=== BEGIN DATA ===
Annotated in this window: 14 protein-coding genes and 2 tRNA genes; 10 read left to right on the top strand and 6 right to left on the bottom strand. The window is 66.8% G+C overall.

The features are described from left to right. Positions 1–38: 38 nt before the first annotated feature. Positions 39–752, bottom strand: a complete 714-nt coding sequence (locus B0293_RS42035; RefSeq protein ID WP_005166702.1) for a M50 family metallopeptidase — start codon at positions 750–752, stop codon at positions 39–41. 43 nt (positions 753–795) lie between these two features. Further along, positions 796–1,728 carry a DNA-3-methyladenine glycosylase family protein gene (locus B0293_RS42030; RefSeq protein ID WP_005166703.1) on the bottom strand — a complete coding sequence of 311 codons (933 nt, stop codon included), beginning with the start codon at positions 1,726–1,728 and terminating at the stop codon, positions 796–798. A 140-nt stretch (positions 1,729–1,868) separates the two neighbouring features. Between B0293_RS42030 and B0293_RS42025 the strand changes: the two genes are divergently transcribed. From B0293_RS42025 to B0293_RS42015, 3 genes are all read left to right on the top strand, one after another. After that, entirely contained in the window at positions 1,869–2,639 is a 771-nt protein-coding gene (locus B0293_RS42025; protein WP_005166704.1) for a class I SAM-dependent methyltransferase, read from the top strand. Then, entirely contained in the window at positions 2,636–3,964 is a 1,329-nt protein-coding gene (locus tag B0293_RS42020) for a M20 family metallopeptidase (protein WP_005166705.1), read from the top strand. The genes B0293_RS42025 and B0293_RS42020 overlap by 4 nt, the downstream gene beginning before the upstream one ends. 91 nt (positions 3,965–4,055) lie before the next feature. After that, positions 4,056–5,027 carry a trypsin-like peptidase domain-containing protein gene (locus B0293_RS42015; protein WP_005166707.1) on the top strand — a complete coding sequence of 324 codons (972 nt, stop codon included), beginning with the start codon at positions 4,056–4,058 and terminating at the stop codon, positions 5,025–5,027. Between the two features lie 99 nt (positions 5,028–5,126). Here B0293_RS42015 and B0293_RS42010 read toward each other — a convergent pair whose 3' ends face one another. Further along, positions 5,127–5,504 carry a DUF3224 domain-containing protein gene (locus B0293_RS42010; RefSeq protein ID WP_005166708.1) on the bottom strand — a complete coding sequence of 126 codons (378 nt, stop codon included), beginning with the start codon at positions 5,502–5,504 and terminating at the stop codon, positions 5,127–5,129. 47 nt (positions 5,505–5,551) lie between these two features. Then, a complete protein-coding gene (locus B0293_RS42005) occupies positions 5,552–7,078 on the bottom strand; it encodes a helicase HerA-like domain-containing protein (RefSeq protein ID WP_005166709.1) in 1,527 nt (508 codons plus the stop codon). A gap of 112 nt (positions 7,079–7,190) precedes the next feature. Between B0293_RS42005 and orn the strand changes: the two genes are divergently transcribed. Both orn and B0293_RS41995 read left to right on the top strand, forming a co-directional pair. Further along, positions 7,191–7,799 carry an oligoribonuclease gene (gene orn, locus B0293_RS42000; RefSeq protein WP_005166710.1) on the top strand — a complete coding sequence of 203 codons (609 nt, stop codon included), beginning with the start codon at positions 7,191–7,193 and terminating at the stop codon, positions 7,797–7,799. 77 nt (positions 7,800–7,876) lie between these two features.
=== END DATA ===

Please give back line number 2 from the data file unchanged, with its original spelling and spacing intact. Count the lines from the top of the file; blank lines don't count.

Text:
The features are described from left to right. Positions 1–38: 38 nt before the first annotated feature. Positions 39–752, bottom strand: a complete 714-nt coding sequence (locus B0293_RS42035; RefSeq protein ID WP_005166702.1) for a M50 family metallopeptidase — start codon at positions 750–752, stop codon at positions 39–41. 43 nt (positions 753–795) lie between these two features. Further along, positions 796–1,728 carry a DNA-3-methyladenine glycosylase family protein gene (locus B0293_RS42030; RefSeq protein ID WP_005166703.1) on the bottom strand — a complete coding sequence of 311 codons (933 nt, stop codon included), beginning with the start codon at positions 1,726–1,728 and terminating at the stop codon, positions 796–798. A 140-nt stretch (positions 1,729–1,868) separates the two neighbouring features. Between B0293_RS42030 and B0293_RS42025 the strand changes: the two genes are divergently transcribed. From B0293_RS42025 to B0293_RS42015, 3 genes are all read left to right on the top strand, one after another. After that, entirely contained in the window at positions 1,869–2,639 is a 771-nt protein-coding gene (locus B0293_RS42025; protein WP_005166704.1) for a class I SAM-dependent methyltransferase, read from the top strand. Then, entirely contained in the window at positions 2,636–3,964 is a 1,329-nt protein-coding gene (locus tag B0293_RS42020) for a M20 family metallopeptidase (protein WP_005166705.1), read from the top strand. The genes B0293_RS42025 and B0293_RS42020 overlap by 4 nt, the downstream gene beginning before the upstream one ends. 91 nt (positions 3,965–4,055) lie before the next feature. After that, positions 4,056–5,027 carry a trypsin-like peptidase domain-containing protein gene (locus B0293_RS42015; protein WP_005166707.1) on the top strand — a complete coding sequence of 324 codons (972 nt, stop codon included), beginning with the start codon at positions 4,056–4,058 and terminating at the stop codon, positions 5,025–5,027. Between the two features lie 99 nt (positions 5,028–5,126). Here B0293_RS42015 and B0293_RS42010 read toward each other — a convergent pair whose 3' ends face one another. Further along, positions 5,127–5,504 carry a DUF3224 domain-containing protein gene (locus B0293_RS42010; RefSeq protein ID WP_005166708.1) on the bottom strand — a complete coding sequence of 126 codons (378 nt, stop codon included), beginning with the start codon at positions 5,502–5,504 and terminating at the stop codon, positions 5,127–5,129. 47 nt (positions 5,505–5,551) lie between these two features. Then, a complete protein-coding gene (locus B0293_RS42005) occupies positions 5,552–7,078 on the bottom strand; it encodes a helicase HerA-like domain-containing protein (RefSeq protein ID WP_005166709.1) in 1,527 nt (508 codons plus the stop codon). A gap of 112 nt (positions 7,079–7,190) precedes the next feature. Between B0293_RS42005 and orn the strand changes: the two genes are divergently transcribed. Both orn and B0293_RS41995 read left to right on the top strand, forming a co-directional pair. Further along, positions 7,191–7,799 carry an oligoribonuclease gene (gene orn, locus B0293_RS42000; RefSeq protein WP_005166710.1) on the top strand — a complete coding sequence of 203 codons (609 nt, stop codon included), beginning with the start codon at positions 7,191–7,193 and terminating at the stop codon, positions 7,797–7,799. 77 nt (positions 7,800–7,876) lie between these two features.